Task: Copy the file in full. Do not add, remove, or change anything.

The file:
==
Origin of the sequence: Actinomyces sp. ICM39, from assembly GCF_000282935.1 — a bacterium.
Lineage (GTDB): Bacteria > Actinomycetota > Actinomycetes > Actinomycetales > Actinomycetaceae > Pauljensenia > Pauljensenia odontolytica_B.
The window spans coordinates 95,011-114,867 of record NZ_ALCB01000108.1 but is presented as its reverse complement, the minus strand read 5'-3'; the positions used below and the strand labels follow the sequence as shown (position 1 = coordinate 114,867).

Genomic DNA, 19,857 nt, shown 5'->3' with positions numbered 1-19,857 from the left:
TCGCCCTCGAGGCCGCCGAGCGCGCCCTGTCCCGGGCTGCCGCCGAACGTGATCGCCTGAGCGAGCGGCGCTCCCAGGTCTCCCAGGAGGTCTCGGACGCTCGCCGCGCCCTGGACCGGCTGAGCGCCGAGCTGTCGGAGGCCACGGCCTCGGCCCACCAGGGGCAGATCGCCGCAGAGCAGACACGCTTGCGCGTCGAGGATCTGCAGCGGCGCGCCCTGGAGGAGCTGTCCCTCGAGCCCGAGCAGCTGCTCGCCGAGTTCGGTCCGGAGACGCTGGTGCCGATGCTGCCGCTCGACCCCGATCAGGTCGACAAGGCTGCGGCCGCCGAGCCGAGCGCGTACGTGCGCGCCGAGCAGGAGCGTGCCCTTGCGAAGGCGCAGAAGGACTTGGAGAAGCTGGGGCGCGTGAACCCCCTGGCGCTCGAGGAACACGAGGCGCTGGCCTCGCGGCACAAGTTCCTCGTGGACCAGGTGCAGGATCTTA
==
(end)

Origin of the sequence: Actinomyces sp. ICM39, from assembly GCF_000282935.1 — a bacterium.
Lineage (GTDB): Bacteria > Actinomycetota > Actinomycetes > Actinomycetales > Actinomycetaceae > Pauljensenia > Pauljensenia odontolytica_B.
The window spans coordinates 95,011-114,867 of record NZ_ALCB01000108.1 but is presented as its reverse complement, the minus strand read 5'-3'; the positions used below and the strand labels follow the sequence as shown (position 1 = coordinate 114,867).

Genomic DNA, 19,857 nt, shown 5'->3' with positions numbered 1-19,857 from the left:
TCGCCCTCGAGGCCGCCGAGCGCGCCCTGTCCCGGGCTGCCGCCGAACGTGATCGCCTGAGCGAGCGGCGCTCCCAGGTCTCCCAGGAGGTCTCGGACGCTCGCCGCGCCCTGGACCGGCTGAGCGCCGAGCTGTCGGAGGCCACGGCCTCGGCCCACCAGGGGCAGATCGCCGCAGAGCAGACACGCTTGCGCGTCGAGGATCTGCAGCGGCGCGCCCTGGAGGAGCTGTCCCTCGAGCCCGAGCAGCTGCTCGCCGAGTTCGGTCCGGAGACGCTGGTGCCGATGCTGCCGCTCGACCCCGATCAGGTCGACAAGGCTGCGGCCGCCGAGCCGAGCGCGTACGTGCGCGCCGAGCAGGAGCGTGCCCTTGCGAAGGCGCAGAAGGACTTGGAGAAGCTGGGGCGCGTGAACCCCCTGGCGCTCGAGGAACACGAGGCGCTGGCCTCGCGGCACAAGTTCCTCGTGGACCAGGTGCAGGATCTTA